Then came the Great British Sewing Bee and I was one of many who launched themselves back into sewing as a result. Home-made was chic not naff, and recycling was even trendier! I bought a new machine that did untold wonderful extra stuff. I lost myself in YouTube videos. I discovered a whole world of sewing social media. The most wonderful shop called Jinty and Baa opened up in the very village where I live. Karma. I came back out as a sewer (sewist?) who was proud to sport her home-made outfits and became obsessed with recycling. I gave tea cosies and cafetiere cosies to everyone, then there were tote bags, and I lost count of the number of masks I made.
And then came the pandemic, and it seemed like EVERYONE took up sewing. Watching this latest series of The Great British Sewing Bee has been so incredibly uplifting. What is it about sewing that has gripped the nation? People who don’t even sew talk knowledgeably about walking feet and piping and French seams, but it’s not only getting to grips with the lingo and the techniques that is bonding. It’s the team spirit in the sewing room (on tv, I mean – I don’t encourage anyone to venture into my sewing room). It’s the diversity, the growing numbers of men and in this latest series, the newbies, the mind-blowingly competent seamstress who has only one hand, and whose confession last week, that being on the programme had allowed her to ‘come out’ without her prosthetic hand (and had everyone in the studio and those watching at home in floods of tears). It’s the creative aspect of it too, the fact that you actually produce something that is unique. And making it for other people, or making something that’s a tribute to other people – I know I’m gushing, but I can’t help it, it’s simply heart-warming.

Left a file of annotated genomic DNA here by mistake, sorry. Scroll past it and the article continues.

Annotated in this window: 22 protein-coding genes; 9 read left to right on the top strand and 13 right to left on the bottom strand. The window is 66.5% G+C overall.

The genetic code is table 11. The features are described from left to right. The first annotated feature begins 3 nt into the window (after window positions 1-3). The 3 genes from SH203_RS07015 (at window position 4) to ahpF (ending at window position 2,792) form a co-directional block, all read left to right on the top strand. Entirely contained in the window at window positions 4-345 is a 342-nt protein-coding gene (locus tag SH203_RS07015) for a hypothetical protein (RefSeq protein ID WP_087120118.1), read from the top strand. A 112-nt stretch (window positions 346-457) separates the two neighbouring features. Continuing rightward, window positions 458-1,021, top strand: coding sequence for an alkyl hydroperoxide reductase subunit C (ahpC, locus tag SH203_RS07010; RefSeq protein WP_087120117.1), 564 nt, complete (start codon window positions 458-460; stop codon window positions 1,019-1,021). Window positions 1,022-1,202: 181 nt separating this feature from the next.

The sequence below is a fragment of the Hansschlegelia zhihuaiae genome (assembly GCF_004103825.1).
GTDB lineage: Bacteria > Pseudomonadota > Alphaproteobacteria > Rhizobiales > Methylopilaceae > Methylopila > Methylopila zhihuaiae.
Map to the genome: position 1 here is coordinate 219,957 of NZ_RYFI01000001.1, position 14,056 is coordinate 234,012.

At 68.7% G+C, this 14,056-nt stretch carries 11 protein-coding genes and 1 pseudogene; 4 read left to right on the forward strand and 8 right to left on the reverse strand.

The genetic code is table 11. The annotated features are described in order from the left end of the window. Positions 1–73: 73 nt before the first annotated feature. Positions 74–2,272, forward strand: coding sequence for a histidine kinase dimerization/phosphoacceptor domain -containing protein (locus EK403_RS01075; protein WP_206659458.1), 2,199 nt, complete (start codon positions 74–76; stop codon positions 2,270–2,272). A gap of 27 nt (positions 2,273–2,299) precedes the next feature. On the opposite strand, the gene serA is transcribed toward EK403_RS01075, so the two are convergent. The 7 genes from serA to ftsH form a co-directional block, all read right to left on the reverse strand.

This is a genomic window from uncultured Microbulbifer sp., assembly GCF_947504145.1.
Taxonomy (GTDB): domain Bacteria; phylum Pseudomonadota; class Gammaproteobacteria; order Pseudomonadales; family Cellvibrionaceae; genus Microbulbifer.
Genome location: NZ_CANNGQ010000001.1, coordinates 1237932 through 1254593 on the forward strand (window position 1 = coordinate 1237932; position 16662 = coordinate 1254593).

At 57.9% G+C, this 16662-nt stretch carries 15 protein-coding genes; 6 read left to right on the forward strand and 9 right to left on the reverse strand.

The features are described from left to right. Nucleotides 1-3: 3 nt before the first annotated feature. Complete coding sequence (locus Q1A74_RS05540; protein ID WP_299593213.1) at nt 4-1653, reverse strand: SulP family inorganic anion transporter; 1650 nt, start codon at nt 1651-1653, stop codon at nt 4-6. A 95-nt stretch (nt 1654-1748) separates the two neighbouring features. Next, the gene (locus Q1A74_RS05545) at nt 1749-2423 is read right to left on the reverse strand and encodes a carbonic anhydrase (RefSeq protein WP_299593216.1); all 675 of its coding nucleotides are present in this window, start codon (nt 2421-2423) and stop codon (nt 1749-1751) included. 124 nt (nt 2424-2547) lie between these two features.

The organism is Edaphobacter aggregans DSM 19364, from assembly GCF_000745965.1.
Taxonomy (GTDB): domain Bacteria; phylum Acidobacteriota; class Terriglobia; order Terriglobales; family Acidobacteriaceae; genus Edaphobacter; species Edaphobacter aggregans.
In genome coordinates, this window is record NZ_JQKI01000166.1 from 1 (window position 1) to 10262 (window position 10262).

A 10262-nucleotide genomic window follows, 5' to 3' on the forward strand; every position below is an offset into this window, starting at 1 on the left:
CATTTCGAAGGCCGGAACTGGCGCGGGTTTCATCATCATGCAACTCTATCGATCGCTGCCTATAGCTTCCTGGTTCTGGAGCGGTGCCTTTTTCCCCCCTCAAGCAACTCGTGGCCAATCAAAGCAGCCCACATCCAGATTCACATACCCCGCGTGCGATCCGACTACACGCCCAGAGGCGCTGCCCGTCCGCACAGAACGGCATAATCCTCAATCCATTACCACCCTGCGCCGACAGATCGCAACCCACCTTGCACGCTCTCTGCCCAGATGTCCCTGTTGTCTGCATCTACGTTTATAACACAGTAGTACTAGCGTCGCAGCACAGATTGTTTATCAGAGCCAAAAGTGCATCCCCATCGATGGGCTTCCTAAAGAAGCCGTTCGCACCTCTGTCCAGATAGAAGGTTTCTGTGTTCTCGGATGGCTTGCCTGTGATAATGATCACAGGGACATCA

Is there a downside? Well yes, there’s the amount of money I’ve spent lately on gadgets – I can’t watch an episode of GBSB without seeing something I crave – thanks to last week’s episode, I now own a rolled hem presser foot. I bought an overlocker after last year’s series, but now I’m coveting a cover-locker too, which is basically bigger, better and a lot more expensive. Then there’s the compulsive buying of fabric without having a clue what you’re going to do with it – except that you do know eventually it will come to you in a moment of inspiration.
On the upside, sewing is quite simple extremely satisfying, and there’s always a new challenge to be found. I like to test myself with new techniques – though the piping experiment in my ‘flamenco’ dress went terribly wrong and made it look like a crinoline. More successful was the piping I did for the ‘Liquorice Allsort’ dress I made for the launch of Her Heart for a Compass. Using my new walking foot (yes, another purchase that the GBSB is responsible for) I experimented with ‘unstable’ fabrics such as jersey and georgette, creating what my friend Peter dubbed my ‘Little House on the Prairie’ dress. The jury is still out on how successful my attempt at vintage dungarees in needlecord was. They look lovely, they’re a great fit, but the zipper in the back makes them problematic to wear if you don’t have someone to accompany you to the loo.
The Great British Sewing Bee makes us all feel part of something special – I don’t know, it just feels warm and inclusive. For me, sewing is a wonderful way to escape when a book isn’t working, or when I don’t want to work! I like to make things for other people – my sister loved her pink flamingo dress and I loved making it for her. Quite simply, sewing makes me feel good.
The latest series of the Great British Sewing Bee ends this week. I’m more excited about it than Strictly, and that’s saying something. But I don’t want it to end. I want more of Esme and Patrick, I want more insider tips and tricks and techniques to experiment with. What am I going to watch that will then have me in full procrastination mode, heading away from my work in progress? Oh yes, there’s always Gardener’s World. Good old Monty! I wonder who makes his waistcoats?